Similar to how a standard shipping container can hold many different types of goods and be interchangeably loaded onto any semi-truck or container ship, an ETF can ”hold” many types of investments and be bought and sold like a stock on nearly every major retail brokerage.

Some ETFs contain stocks and track a common index, like the S&P 500, by buying the stock of companies in that index. Spot Bitcoin ETFs directly track the price of Bitcoin.

This means that spot Bitcoin ETFs aren't as diversified as many other ETFs — they are holding a single asset. But they do make Bitcoin easier to add to your portfolio, because you can purchase Bitcoin ETFs in many standard brokerage accounts, and in some cases, within your IRA or other retirement account.

Bitcoin ETF pros

Easy to buy. Many people who have access to a retail brokerage account probably already have access to Bitcoin ETFs. In contrast, investing in Bitcoin itself at minimum requires setting up an account with a crypto exchange, and perhaps looking into Bitcoin wallets for storage, too.

Easier taxes. Crypto sales are subject to taxes, but don’t count on your crypto brokerage to work with your tax software. If you buy and sell ETFs through your traditional brokerage, those sales should get rolled into the rest of your trading activity for the year.

» Ready to get started? Here are the best online brokerages

Bitcoin ETF cons

Ongoing fees. Ongoing fees for Bitcoin ETFs — called expense ratios — can be high compared to ETFs that track stock indices. If you own Bitcoin outright, you don’t pay these fees, though you probably will pay a one-time transaction fee when you buy and sell. Some of the new Bitcoin ETF providers are waiving fees for a set period of time.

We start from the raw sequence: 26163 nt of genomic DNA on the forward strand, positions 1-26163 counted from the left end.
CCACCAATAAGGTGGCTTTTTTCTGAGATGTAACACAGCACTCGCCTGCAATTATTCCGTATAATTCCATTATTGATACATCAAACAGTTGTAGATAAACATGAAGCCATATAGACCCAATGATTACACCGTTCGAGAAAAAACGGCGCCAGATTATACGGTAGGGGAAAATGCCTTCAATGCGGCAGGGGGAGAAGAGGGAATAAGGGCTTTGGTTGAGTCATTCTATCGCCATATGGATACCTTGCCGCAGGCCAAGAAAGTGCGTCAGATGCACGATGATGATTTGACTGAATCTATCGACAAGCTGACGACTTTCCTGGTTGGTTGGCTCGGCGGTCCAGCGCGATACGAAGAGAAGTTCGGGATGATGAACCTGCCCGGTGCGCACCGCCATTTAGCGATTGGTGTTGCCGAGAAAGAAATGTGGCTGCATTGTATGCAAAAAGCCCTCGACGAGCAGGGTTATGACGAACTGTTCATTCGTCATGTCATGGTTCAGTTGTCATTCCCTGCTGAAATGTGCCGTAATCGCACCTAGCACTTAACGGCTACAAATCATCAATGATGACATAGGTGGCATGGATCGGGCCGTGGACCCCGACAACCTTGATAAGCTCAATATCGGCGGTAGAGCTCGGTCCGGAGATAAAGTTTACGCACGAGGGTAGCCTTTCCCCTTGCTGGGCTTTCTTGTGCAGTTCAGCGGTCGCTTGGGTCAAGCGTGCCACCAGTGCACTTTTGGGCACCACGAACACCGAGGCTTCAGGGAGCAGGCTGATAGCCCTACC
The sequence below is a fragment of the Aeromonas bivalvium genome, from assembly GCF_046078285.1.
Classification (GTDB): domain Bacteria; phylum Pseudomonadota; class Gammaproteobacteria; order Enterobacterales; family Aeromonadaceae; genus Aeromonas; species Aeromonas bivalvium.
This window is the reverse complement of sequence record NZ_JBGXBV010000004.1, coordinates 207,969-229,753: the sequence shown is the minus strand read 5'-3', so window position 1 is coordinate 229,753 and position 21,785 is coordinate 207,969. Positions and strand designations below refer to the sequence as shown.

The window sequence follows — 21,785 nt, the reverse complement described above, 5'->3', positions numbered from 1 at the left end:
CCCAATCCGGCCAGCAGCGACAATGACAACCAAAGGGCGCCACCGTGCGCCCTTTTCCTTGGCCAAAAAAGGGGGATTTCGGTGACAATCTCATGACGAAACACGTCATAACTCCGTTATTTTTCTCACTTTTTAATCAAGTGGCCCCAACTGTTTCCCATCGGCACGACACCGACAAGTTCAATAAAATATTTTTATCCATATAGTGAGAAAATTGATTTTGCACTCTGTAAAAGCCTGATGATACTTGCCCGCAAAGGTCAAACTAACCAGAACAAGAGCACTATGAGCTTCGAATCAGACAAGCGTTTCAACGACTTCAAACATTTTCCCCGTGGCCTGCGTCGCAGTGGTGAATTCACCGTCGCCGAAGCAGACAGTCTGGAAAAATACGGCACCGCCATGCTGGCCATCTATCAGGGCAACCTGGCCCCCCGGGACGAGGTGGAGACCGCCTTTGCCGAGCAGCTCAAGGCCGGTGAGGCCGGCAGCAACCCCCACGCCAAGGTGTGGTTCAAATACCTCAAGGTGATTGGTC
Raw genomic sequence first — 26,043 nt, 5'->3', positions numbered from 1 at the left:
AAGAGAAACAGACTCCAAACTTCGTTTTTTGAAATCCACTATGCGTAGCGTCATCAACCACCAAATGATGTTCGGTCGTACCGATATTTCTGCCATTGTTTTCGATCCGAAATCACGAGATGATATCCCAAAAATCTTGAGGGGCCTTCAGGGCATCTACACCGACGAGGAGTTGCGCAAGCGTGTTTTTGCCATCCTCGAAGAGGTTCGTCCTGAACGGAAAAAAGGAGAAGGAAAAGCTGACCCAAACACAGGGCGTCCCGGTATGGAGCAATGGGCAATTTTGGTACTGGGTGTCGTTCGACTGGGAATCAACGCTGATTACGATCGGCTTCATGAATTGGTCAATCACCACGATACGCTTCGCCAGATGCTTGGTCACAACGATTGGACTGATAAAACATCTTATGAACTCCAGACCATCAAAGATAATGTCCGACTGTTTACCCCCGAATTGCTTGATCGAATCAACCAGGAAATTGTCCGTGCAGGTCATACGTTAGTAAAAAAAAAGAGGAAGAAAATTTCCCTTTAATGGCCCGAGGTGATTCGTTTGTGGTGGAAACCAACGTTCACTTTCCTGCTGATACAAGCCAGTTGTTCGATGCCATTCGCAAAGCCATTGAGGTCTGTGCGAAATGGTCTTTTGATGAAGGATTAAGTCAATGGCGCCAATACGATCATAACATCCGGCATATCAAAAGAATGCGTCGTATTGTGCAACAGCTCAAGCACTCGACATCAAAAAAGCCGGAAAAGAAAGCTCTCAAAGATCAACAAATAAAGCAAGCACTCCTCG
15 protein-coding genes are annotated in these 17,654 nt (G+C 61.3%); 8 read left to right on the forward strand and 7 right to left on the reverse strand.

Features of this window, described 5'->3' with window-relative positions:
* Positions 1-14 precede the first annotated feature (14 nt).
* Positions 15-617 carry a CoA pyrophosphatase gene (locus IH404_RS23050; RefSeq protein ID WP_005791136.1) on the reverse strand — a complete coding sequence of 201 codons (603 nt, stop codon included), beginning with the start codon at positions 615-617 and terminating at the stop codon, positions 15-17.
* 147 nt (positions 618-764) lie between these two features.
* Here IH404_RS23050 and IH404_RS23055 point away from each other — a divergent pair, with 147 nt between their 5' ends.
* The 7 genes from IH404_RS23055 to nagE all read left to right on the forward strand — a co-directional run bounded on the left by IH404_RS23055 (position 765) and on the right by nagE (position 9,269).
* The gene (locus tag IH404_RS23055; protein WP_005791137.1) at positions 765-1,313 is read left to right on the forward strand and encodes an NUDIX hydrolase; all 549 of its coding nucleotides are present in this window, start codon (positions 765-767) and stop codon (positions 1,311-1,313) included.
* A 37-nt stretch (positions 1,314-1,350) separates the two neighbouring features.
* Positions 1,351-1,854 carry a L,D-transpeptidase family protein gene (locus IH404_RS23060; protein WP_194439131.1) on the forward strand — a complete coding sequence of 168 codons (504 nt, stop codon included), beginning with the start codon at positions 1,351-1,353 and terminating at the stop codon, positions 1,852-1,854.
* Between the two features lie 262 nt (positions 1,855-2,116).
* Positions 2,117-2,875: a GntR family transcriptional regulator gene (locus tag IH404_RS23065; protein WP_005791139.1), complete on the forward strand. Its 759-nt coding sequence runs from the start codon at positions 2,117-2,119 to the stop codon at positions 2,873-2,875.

Loss of control. A central theme of many cryptocurrencies is the ability to own it without the need for institutions or governments to intervene. If you own a Bitcoin ETF, you don’t have any control over the holdings.

Other ways to invest in Bitcoin

Cryptocurrency is still relatively new and should be approached with caution. But if you’re excited about crypto and feel like you have space in your portfolio to add an investment with a little more pizazz, here are some ways you can invest:

1. Buy Bitcoin directly. Investing in Bitcoin directly is becoming more common — you can even use it to shop on Amazon. But it's still wise to practice caution when adding any new investment to your portfolio.

» Ready to invest? Here are our picks for the best Bitcoin and crypto exchanges

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2. Crypto-related investments. If you don’t want to navigate a whole new form of currency, you can still invest in the future of money. Coinbase, a major cryptocurrency exchange, went public in April 2021, meaning you can buy its company stock. (Learn how to buy Coinbase stock.) There are also other cryptocurrency stocks, which can give investors exposure to crypto technology without investing directly in the currencies themselves.

The author and editor both owned Bitcoin at the time of publication. Andy Rosen and Kurt Woock contributed to this report.